Recall that the Federal Circuit remanded this case for a recalculation of a reasonable royalty, finding that the plaintiff’s expert and the lower court impermissibly relied upon broader re-branding and re-bundling licenses that furnished finished software products, source code, and other services. Upon remand, the court rejects revised opinions by both plaintiff’s and defendant’s experts and assesses a 3% royalty rate.
After excluding the re-branding/re-bundling agreements that called for 25% to 40% royalties, both experts (Dr. Jesse David for ResQNet and Brian Blonder for Lansa) focused on two remaining agreements, one being a settlement. Note, too, that the Federal Circuit had hinted that one of the “straight” licenses called for royalties of roughly 1.5 to 2%; see ResQNet.com, Inc. v. Lansa, Inc., 594 F.3d 860, 868 (Fed. Cir. 2010). The court endorses Dr. David’s scaling up of the royalty to account for a difference in the royalty base, but the court finds that he did not adequately apportion the rate to account for the multiple patents covered. It thus rejects his royalty opinion of 8% to 10% (down from his prior opinion of 12.5%).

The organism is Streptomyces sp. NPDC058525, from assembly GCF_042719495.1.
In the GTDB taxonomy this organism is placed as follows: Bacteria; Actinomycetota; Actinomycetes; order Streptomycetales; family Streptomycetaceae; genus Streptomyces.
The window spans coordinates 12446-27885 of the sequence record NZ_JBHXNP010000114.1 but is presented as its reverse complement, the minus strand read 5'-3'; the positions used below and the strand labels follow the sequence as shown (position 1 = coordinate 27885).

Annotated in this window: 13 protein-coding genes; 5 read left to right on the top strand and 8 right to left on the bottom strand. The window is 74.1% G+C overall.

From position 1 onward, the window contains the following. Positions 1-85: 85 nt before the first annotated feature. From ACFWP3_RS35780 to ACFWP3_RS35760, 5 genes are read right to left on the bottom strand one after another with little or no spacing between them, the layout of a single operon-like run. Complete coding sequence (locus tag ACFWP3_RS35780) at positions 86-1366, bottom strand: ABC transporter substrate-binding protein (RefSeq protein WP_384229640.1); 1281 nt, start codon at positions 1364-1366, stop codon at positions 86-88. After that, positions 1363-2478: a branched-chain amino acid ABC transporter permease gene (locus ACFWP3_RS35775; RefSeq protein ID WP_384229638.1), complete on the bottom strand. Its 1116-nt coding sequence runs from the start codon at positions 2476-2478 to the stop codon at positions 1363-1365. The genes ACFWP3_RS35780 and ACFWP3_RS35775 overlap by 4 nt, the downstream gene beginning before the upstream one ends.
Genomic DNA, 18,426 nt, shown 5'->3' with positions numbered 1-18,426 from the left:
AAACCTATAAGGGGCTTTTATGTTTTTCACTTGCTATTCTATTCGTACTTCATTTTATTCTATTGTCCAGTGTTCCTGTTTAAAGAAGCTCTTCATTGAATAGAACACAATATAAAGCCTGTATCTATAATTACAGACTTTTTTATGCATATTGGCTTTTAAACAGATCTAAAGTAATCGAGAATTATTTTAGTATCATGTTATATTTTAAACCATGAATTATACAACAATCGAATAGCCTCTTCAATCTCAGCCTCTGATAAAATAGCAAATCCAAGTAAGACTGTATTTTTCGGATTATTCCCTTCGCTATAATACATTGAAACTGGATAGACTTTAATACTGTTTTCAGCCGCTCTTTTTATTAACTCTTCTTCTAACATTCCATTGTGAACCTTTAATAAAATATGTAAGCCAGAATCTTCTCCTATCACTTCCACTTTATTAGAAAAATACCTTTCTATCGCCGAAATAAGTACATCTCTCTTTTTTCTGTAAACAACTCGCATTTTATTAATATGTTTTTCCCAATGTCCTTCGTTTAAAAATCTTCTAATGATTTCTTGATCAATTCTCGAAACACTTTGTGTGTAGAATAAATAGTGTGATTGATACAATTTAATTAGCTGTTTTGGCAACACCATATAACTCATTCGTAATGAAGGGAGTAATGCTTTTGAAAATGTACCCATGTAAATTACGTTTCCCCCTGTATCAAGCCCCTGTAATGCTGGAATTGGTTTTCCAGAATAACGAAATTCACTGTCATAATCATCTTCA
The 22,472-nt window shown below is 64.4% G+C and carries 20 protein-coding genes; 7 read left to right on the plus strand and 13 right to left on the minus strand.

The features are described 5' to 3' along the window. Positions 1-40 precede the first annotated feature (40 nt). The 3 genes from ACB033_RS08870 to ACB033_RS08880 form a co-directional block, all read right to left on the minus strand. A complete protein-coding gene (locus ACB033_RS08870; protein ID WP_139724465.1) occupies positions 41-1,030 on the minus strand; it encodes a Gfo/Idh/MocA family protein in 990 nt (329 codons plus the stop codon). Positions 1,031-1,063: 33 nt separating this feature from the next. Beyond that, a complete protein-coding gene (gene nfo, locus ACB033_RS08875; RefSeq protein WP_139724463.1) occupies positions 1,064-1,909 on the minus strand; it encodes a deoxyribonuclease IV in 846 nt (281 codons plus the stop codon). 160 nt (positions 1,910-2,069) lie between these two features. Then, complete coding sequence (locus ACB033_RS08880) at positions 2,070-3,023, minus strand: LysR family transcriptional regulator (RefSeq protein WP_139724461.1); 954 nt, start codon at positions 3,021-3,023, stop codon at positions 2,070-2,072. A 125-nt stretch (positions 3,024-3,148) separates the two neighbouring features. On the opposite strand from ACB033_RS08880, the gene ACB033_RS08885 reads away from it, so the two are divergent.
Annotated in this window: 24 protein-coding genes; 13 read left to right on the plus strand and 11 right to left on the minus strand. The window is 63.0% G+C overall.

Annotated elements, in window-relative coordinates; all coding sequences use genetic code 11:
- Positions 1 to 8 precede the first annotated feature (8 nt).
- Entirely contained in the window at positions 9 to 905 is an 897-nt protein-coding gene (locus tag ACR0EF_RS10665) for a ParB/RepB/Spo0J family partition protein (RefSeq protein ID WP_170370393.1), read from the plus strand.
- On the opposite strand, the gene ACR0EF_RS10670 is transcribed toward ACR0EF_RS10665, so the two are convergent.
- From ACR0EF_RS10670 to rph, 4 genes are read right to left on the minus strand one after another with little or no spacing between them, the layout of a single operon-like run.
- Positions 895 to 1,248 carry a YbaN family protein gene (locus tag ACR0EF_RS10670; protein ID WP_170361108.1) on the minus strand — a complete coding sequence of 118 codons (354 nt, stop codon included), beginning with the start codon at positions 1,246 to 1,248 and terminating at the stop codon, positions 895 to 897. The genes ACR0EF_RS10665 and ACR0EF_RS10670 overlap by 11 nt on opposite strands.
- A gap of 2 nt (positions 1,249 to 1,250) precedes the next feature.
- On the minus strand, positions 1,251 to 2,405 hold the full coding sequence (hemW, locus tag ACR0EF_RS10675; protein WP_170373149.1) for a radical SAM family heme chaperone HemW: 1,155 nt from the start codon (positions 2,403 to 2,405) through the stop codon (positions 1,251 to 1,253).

Meanwhile, Mr. Blonder divided the royalty rate by the number of patents covered, to arrive at a royalty of 1.5%. But the court concludes that “[b]oth approaches must be rejected: David’s because it is counter to the holding of Lucent, which requires a downward and not speculative adjustment, and Blonder’s because it is supported by nothing other than its simplicity. Blonder provides no reasoning as to why a straight up division method accurately captures the proper royalty here.”
The court then arrives at a royalty rate of 3% without explanation.
ResQNet.com, Inc. v. Lansa, Inc., 1-01-cv-03578 (S.D. NY, December 6, 2011, Order) (Sweet)